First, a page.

She provides “gender exploratory therapy”.
“It is not conversion therapy. It provides a safe exploratory space for children to look at themselves and to gain a greater understanding,” Dr Kenny said.
“The aim of the therapy that I practice is for the young person to know their true feelings and to express them whatever they turn out to be.”
Professor Hickie said there was no evidence that psychological therapy alone is a legitimate alternative to what is being offered through most specialist gender clinics.
“Exploratory psychological therapies, family therapies, ‘watchful waiting’ are not evidence-based. They are the sets of intrinsic beliefs of different professional groups,” he said.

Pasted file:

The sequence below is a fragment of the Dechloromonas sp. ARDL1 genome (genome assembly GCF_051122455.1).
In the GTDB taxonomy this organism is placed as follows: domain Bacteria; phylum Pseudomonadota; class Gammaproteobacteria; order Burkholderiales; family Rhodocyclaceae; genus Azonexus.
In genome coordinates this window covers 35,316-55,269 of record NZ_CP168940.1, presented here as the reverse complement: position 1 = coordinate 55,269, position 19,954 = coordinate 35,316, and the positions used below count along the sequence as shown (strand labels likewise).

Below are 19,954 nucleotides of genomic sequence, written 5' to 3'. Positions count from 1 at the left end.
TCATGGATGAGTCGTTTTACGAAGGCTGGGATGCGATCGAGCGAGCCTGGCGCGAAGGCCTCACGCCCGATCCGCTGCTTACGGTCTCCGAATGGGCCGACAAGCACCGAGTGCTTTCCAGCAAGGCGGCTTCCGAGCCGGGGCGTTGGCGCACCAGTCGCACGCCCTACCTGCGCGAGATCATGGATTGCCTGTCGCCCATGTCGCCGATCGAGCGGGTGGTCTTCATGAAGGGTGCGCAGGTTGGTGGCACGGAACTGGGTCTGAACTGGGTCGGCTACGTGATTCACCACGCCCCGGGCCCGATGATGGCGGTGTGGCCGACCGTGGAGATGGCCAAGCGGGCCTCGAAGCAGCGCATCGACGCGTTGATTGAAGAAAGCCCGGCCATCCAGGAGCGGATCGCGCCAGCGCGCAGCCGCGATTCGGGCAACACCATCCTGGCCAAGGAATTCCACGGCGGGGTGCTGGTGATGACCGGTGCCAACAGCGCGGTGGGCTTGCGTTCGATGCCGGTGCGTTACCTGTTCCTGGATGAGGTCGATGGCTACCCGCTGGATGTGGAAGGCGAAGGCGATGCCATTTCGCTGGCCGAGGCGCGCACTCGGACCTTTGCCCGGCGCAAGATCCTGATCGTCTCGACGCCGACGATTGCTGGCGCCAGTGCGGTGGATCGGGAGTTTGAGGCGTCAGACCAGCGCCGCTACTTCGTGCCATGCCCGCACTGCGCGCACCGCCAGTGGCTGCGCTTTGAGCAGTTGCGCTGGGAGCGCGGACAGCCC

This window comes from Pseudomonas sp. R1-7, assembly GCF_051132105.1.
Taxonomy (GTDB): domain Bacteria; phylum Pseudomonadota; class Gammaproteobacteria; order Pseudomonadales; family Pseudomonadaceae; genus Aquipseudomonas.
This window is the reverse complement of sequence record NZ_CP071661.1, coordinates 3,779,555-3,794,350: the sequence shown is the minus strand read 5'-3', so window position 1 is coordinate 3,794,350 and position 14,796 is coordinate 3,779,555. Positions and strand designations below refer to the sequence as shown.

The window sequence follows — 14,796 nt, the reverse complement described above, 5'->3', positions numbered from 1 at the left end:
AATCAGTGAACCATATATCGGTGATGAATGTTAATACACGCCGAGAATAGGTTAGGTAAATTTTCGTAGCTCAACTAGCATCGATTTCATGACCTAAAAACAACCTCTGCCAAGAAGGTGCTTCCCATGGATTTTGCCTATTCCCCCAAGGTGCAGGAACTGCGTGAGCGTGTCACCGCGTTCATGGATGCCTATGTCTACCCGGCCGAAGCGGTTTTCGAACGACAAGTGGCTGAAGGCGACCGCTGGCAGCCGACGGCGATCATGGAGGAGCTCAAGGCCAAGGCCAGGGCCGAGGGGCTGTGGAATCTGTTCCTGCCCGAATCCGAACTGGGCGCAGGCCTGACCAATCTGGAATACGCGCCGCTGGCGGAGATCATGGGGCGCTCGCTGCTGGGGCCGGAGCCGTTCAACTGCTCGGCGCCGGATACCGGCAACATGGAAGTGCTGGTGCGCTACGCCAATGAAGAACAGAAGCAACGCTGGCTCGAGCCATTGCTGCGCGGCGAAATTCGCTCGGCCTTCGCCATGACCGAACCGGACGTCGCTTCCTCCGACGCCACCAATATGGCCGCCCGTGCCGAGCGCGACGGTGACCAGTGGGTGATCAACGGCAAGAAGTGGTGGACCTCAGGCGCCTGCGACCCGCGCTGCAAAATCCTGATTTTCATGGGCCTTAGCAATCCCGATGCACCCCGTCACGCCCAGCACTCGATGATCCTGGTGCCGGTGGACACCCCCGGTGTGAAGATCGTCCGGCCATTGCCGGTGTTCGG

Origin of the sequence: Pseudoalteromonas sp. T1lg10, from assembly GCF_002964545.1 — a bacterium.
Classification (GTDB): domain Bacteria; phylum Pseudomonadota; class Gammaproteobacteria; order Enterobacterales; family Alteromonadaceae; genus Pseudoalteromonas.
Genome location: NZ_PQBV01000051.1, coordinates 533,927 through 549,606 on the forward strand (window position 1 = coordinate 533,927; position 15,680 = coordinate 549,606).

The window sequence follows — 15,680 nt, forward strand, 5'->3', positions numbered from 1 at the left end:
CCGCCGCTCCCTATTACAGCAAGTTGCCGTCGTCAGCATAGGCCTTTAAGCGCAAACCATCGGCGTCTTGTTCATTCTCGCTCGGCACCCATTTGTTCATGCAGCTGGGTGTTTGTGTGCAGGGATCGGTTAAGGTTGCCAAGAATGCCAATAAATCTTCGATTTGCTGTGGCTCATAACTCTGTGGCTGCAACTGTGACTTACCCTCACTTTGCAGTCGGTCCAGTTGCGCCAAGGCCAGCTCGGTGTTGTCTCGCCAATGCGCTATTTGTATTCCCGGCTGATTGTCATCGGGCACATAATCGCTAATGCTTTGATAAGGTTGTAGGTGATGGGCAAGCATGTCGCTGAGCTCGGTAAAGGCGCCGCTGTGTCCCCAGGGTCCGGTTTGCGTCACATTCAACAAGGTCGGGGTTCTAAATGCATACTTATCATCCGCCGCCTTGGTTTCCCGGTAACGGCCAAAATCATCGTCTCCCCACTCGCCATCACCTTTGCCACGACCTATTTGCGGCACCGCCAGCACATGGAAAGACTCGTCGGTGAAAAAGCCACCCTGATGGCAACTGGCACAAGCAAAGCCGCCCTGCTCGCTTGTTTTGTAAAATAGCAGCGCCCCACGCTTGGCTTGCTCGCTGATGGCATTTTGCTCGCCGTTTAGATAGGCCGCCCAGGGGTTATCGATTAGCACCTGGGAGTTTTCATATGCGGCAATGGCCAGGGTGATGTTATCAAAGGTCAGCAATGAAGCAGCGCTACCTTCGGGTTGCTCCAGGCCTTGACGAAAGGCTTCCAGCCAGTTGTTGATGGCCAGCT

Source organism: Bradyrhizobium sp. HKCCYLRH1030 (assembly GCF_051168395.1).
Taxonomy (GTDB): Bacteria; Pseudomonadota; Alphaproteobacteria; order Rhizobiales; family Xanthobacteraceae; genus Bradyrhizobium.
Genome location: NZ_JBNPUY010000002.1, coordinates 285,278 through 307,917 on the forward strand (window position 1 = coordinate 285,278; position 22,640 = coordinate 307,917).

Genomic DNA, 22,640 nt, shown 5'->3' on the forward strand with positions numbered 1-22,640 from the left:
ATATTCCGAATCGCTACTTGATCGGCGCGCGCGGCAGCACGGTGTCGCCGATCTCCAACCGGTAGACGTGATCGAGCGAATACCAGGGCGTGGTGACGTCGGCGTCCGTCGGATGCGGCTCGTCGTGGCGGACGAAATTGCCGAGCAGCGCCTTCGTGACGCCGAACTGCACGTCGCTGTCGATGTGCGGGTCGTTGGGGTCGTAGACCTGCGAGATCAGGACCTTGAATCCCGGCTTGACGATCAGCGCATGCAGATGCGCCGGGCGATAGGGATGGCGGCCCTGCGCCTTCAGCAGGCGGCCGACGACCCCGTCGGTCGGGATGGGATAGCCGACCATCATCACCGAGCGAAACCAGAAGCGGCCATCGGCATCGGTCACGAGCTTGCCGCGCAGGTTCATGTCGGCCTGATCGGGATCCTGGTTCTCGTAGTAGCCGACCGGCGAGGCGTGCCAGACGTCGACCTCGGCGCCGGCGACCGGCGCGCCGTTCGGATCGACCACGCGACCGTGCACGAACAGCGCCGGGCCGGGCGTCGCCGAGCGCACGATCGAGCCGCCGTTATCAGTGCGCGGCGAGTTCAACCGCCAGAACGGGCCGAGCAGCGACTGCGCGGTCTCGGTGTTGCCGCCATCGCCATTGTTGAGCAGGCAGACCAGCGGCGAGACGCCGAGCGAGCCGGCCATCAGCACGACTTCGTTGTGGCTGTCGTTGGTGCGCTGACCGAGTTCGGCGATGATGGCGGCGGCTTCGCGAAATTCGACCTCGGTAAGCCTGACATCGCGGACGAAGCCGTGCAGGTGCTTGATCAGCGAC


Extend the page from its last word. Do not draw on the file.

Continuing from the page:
People who detransition — decide to go back to the gender assigned to them at birth — are increasingly part of the ammunition against gender-affirming care.
“People as young as 18, 19, early 20s are warning their younger peers, “Don’t make the mistake that I’ve made’,” Dr Kenny said, adding there was no “good data” on the number of people who detransition.
Sam Winter said it was fair criticism of the gender-affirming healthcare model that researchers, “have not given sufficient attention to detransitioners, or also, those who desist”.
“We haven’t given enough attention to those who come out of the process with regret.”
Dr Stephen Stathis is medical director of Child and Youth Mental Health Service at Children’s Health Queensland.
He said about 80 per cent of the research on gender-affirming care has been published in the past 10 years.
“The evidence base is emerging, and it’s changing. And so, we’re constantly reviewing that evidence base and adapting our model of care to take into consideration the new evidence.”
Watch Four Corners’ full investigation tonight on ABC TV and ABC iview.